The Suez Canal Base Agreement Of 1954
On 13, Apr 2021 | In Uncategorized | By Bill
Britain`s desire to improve Anglo-Egyptian relations after the coup allowed the country to move closer in 1953 and 1954. Part of this process was the 1953 agreement to end British rule in Sudan until 1956, in exchange for Cairo abandoning its claim to the sweetness of the Nile Valley. In October 1954, Britain and Egypt concluded the 1954 Anglo-Egyptian agreement on the gradual evacuation of British troops from the Suez base, whose conditions provide for the withdrawal of all troops within 20 months, the maintenance of the base, the continuation of the base and the right of return of Great Britain for seven years.  According to the contract, the Suez Canal Company was not to return to the Egyptian government until November 16, 1968.  8 Canal Company`s status is unusual. It is registered as an Egyptian company under Egyptian law, but it is incorporated as a limited or anonymous company and is subject to the provisions of the French code that respects these companies. The Paris Court of Appeal is designated as the court of ultimate recourse on legal issues concerning the company. The head office (seat) is located in Alexandria, while the administrative headquarters (administrative residence) is in Paris. See The Suez Canal, Notes and Statistics, by the Suez Maritime Canal Universal Company (London, 1952), particularly at p. 23 and following; Hoskins, H.
L., The Middle East 41-56 (N. T., 1954); and Great Britain and Egypt, 1914-1951, Royal Institute of International Affairs, Information Papers No. 19 (London, 1952), p. 202-203 . Under French law, the limited company is an economic association in which shareholder liability is limited. Important business decisions on policy and finance are made in Paris. In the spring of 1955, sixteen directors of the company were French, nine British, five Egyptians, one Dutch and one American (U.S.). Egypt is gradually securing greater representation on the board of directors and a greater share of the company`s profits. Gradually, a greater proportion of the Egyptian company`s staff becomes.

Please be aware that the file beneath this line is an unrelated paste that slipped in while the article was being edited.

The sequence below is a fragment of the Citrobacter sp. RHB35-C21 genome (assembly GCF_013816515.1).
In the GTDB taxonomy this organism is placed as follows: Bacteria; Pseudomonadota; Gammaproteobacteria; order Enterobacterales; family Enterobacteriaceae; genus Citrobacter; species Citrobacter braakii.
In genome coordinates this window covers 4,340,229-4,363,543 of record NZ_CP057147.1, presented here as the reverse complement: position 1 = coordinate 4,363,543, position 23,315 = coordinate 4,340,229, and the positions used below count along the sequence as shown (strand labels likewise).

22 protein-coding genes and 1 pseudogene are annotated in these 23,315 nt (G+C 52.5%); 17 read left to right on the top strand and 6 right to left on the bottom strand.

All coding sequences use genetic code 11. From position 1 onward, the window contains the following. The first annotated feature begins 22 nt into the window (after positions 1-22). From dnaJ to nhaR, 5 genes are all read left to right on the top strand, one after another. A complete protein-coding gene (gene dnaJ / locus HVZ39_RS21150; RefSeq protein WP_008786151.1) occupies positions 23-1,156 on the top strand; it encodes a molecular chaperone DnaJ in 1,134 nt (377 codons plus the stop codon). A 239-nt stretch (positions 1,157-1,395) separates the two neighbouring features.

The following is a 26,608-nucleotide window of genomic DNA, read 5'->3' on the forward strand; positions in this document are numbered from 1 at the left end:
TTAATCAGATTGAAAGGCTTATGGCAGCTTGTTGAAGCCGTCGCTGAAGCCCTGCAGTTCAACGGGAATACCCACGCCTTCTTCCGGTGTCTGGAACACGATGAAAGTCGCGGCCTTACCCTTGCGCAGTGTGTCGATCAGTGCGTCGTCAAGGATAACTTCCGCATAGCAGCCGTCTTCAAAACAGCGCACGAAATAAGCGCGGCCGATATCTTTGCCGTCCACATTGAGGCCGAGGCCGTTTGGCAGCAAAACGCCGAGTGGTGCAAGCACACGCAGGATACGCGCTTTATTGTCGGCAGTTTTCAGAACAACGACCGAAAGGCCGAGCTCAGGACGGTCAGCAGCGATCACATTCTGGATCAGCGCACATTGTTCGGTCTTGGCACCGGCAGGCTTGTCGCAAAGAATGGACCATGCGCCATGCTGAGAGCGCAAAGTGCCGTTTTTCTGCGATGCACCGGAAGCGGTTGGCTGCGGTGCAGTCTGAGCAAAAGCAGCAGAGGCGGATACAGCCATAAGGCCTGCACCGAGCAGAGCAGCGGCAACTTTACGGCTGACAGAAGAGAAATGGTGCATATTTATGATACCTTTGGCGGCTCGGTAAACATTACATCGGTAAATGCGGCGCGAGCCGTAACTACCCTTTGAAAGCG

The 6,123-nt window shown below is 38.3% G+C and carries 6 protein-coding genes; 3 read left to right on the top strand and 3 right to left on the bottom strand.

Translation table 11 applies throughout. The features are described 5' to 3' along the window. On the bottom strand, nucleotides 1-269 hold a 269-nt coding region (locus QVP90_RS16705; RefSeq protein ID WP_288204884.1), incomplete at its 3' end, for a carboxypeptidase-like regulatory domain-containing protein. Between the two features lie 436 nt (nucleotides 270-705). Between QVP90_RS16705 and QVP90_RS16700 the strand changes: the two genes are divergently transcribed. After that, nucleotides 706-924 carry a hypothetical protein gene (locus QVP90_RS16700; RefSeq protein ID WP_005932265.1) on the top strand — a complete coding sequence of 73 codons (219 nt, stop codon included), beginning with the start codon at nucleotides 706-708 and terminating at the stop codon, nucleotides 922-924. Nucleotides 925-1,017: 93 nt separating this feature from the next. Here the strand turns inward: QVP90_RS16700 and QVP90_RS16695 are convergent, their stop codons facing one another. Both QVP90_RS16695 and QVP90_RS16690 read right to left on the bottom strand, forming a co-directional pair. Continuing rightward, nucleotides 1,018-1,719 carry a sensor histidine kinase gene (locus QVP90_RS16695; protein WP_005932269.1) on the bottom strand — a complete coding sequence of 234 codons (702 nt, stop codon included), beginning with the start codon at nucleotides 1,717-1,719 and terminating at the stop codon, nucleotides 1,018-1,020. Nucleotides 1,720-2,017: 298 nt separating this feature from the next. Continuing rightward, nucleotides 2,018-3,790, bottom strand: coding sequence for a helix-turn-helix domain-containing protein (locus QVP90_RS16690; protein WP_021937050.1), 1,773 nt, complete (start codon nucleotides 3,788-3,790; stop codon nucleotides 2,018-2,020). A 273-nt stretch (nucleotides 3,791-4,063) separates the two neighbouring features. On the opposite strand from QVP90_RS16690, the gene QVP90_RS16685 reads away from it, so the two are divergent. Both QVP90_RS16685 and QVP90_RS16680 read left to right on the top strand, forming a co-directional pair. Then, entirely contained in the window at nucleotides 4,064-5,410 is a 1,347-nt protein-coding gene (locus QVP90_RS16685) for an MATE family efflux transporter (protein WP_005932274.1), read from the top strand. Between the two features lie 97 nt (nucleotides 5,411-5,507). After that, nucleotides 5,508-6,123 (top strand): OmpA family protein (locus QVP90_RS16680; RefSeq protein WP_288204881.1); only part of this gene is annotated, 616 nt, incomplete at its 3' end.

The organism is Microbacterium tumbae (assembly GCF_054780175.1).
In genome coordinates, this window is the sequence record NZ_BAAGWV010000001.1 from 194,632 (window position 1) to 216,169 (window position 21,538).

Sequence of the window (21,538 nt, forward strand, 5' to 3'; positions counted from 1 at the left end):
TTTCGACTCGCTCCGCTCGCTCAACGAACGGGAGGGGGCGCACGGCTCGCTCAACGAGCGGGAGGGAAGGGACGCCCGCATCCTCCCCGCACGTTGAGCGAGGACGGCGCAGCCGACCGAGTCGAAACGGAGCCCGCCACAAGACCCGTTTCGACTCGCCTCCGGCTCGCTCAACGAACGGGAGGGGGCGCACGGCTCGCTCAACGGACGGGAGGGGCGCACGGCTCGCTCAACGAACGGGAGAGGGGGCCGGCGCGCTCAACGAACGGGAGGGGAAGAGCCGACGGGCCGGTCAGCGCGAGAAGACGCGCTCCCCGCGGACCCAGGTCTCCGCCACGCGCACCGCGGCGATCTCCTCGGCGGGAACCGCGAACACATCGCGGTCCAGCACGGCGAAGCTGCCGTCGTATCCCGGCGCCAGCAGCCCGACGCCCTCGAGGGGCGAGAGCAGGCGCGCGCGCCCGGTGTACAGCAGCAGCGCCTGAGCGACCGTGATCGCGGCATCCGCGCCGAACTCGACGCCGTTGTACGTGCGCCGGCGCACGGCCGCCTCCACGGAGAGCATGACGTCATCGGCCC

See the article on suez Canal Company in the Wall Street Journal, April 27, 1955, p. 1, 6. The paratroopers quickly secured the Western Bridge at the expense of two soldiers and put Egyptian positions out of harm`s way with bazookas and mortars, and the F4U Corsairs of The Naval Air Force 14.F and 15.F flew a series of support missions to the nearby air, destroying several SU-100s. The F-84Fs also encountered two large oil storage tanks in Port Said, which caught fire and covered most of the city with a thick cloud of smoke for the next few days. The Egyptian resistance varied, some positions fought back until they were destroyed, while others were abandoned with little resistance. French paratroopers stormed and in the morning took the water station of Port Said, an important destination to control in a desert town.  Chateau-Jobert followed this success by committing an attack on Port Fuad.  Derek Varble, the historian of the U.S.
Army, later wrote: “Air support and violent French attacks turned the fighting at Port-Fuad into a battle.”  During the fighting in the canal area, French paratroopers often practiced their “No-Prisoners” code and executed Egyptian prisoners of war.  Instead, he presented a comprehensive plan that he himself described as “fantastic” for the reorganization of the Middle East.